Up until 2014, Kevin Harvick’s place in NASCAR lore was simple: “The man who replaced Dale Earnhardt.” Called into service a year ahead of schedule following the sport’s most horrific tragedy, Harvick was owner Richard Childress’ life raft, forever measured against a driver whose skill hooked fans for a generation. Earning a victory in just his third Sprint Cup start at Atlanta in 2001, Harvick helped spur the healing of a NASCAR Nation grieving Earnhardt’s untimely death.
Thirteen years and 27 wins later, Harvick etched his name in the history books again, becoming a worthy Sprint Cup champion in the first year of the new Chase format. In between came controversy and change, as the oft-volatile Harvick moved from Richard Childress Racing, the only home he had ever known, to “restart” with Stewart-Haas Racing. With an opportunity to build from scratch at age 38, Harvick could put the expectations and the burden of being Earnhardt’s successor behind him.
Harvick clearly had fast cars, and from Day 1 at SHR, he found the team’s system to his liking. His No. 4 group won five times, and if not for bad luck could have won twice that much. Harvick was often dominant, leading more than 2,000 laps, and put together a Chase average finish of 8.0. His series-leading eight poles were further proof of the speed that his team was able to coax from its racecars.
Can Harvick go back-to-back in 2015? Yes, absolutely. All the pieces remain in place, and Harvick and his team now have the confidence that they can complete a championship run. Most important of all, a driver who once felt lost once again controls his own destiny.
“My Cup career really started backwards,” he said after capturing the title. “It’s taken a long time to navigate through exactly what was a good mix. I think for me personally, (2014) was huge just in the fact that I’ve been excited to go to work and be a part of building something — getting my life where it had a great balance, whether it be personally, financially, or professionally.”
That sounds like a man with the mental focus to start collecting multiple championships. The irony is that Harvick’s success with the new Chase format showed other teams how it’s done, making a repeat that much harder in Year 2. The No. 4 team wasn’t flawless in the Chase — although it was close — and it’s likely that this year’s champ will have to up his game considerably.
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Perhaps the biggest weapon in Harvick’s arsenal is crew chief Rodney Childers. Childers, who came to SHR from Michael Waltrip Racing last year, had an immediate impact. Need proof of Childers’ value to a team? Look at the performance of MWR and the overall dropoff of that organization in 2014. He and Harvick will be a formidable pair with a year’s worth of notes to work from.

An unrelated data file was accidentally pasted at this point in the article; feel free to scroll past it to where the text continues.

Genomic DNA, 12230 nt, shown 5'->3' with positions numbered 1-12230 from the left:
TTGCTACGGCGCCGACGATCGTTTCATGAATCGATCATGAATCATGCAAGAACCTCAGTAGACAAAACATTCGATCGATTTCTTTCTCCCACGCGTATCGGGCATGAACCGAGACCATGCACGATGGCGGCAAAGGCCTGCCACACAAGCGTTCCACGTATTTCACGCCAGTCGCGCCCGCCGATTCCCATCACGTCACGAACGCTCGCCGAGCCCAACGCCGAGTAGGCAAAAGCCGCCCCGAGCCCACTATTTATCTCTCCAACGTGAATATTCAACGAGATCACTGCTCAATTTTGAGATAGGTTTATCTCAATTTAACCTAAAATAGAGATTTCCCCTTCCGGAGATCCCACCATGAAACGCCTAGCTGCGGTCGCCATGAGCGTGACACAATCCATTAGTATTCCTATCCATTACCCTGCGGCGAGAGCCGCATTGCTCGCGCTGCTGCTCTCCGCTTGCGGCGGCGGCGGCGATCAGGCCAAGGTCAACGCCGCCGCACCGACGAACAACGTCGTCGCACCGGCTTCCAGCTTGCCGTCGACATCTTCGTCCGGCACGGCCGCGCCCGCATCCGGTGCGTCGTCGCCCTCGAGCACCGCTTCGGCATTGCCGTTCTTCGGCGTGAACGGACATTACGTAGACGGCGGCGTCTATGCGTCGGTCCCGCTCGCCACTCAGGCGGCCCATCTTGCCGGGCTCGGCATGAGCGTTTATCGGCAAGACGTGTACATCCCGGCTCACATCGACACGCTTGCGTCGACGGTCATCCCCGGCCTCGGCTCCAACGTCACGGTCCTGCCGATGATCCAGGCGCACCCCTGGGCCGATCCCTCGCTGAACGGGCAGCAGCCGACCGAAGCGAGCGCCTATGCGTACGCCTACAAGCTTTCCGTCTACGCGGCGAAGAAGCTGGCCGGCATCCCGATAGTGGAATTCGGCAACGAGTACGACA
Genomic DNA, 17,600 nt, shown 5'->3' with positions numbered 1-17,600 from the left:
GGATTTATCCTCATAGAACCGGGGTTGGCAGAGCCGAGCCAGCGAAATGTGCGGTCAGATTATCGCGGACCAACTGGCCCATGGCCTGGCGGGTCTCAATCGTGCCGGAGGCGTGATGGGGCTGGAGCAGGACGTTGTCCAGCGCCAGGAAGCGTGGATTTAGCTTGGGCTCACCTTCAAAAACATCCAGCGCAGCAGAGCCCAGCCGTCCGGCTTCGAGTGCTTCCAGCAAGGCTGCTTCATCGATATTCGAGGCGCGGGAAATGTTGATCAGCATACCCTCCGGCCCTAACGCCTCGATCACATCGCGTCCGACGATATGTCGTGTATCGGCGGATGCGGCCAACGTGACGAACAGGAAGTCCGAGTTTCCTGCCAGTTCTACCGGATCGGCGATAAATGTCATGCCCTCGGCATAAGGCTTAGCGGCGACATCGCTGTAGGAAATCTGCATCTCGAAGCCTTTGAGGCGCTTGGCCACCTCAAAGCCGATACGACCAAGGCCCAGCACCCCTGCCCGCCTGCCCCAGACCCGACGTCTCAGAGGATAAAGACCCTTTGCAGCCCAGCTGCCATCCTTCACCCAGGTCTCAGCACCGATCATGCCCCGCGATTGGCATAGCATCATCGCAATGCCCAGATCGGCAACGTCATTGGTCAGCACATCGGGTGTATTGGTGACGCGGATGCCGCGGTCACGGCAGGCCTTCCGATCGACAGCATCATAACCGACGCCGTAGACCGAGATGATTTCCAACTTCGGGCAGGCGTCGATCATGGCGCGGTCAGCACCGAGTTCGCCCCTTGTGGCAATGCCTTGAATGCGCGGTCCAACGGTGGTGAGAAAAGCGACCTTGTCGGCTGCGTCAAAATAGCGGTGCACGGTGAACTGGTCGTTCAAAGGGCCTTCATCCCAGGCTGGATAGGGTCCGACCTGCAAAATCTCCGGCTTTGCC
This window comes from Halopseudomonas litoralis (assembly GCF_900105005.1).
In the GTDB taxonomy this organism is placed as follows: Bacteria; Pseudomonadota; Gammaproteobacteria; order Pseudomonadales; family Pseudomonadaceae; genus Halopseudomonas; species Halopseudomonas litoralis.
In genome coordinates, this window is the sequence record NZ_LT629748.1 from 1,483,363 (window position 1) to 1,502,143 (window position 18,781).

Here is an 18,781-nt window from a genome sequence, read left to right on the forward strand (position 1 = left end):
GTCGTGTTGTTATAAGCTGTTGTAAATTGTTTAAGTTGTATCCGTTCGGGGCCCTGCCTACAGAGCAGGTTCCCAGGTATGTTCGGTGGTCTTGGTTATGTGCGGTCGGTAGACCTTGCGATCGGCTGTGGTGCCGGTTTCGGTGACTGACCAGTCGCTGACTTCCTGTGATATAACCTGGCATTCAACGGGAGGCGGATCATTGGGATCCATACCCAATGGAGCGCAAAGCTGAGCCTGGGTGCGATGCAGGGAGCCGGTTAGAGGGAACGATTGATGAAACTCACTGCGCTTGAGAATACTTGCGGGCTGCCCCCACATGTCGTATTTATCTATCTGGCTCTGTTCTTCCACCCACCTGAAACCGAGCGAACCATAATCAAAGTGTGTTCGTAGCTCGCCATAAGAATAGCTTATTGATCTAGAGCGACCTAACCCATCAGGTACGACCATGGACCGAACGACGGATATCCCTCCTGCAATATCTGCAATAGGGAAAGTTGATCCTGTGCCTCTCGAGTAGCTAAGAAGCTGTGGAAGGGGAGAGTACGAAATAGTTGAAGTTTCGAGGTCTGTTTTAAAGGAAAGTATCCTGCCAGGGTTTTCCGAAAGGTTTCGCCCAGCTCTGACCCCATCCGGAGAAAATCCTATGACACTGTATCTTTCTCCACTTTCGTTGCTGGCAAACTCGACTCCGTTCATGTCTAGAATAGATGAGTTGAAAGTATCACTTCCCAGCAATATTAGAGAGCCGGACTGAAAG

Harvick’s value to his sponsors was evident from the moment he moved to the SHR camp. Budweiser and Jimmy John’s left an established, iconic team to stick with Harvick rather than stay on with rookie Austin Dillon. Harvick has solid backing entering the season from companies who have thrived in the sport, understanding what it takes to win.
The equipment, a strong step up from RCR, should be excellent for 2015. Harvick’s cars are Hendrick chassis, prepared by SHR’s own engineering group, paired with library books of information and support. Hendrick also provides the engines, some of the best in the business in terms of both horsepower and durability.
That partnership extends to teammates. In Tony Stewart and Kurt Busch, Harvick also has a pair of former champions in-house who can help him shake down setups. The three worked well together in 2014 despite their reputations for being difficult, and these relationships are only going to improve with time. Harvick also credited Jimmie Johnson out of the Hendrick shop for helping him calm nerves and ascend to the title in crunch time.
Harvick proved he could put together speed and strategy with his championship, but now comes the hard part — defending it. A title run requires a team’s entire focus, avoiding distraction while sustaining the type of effort used for title No. 1.
Fortunately, focus is no longer a problem for Harvick, who is settled and successful in his new digs as he readies to keep his NASCAR reboot in high gear.
Beware of the outlier season Harvick led a total of 2,137 laps in 2014, which represents 32.6 percent of his career total, and ranked first in NASCAR’s average green-flag speed rank. The laws of regression indicate that it’s a safe bet he won’t lead as many laps or be as fast in 2015.
Make him your pick at Phoenix There have been seven races on Phoenix’s current configuration — Harvick has won four of them and finished second in another. It’s tough to argue with that kind of efficiency.
A closer in daylight hours In the 25 races that took place during daytime, Harvick gained 26 positions in the final tenth of races. Conversely, he lost 47 positions in the final tenth of races that took place under nighttime skies. Seems as if Harvick is more often “happy” when he gets to bed on time.
No. 4 Stewart-Hass Racing Chevrolet
Primary Sponsors: Budweiser, Jimmy John’s, Ditech, Outback Steakhouse
Owner: Tony Stewart/Gene Haas
Crew Chief: Rodney Childers
Year With Current Team: 2nd
Under Contract Through: 2016
Best Points Finish: 1st (2014)
Hometown: Bakersfield, Calif.
Born: Dec. 8, 1975
Photos by Action Sports, Inc.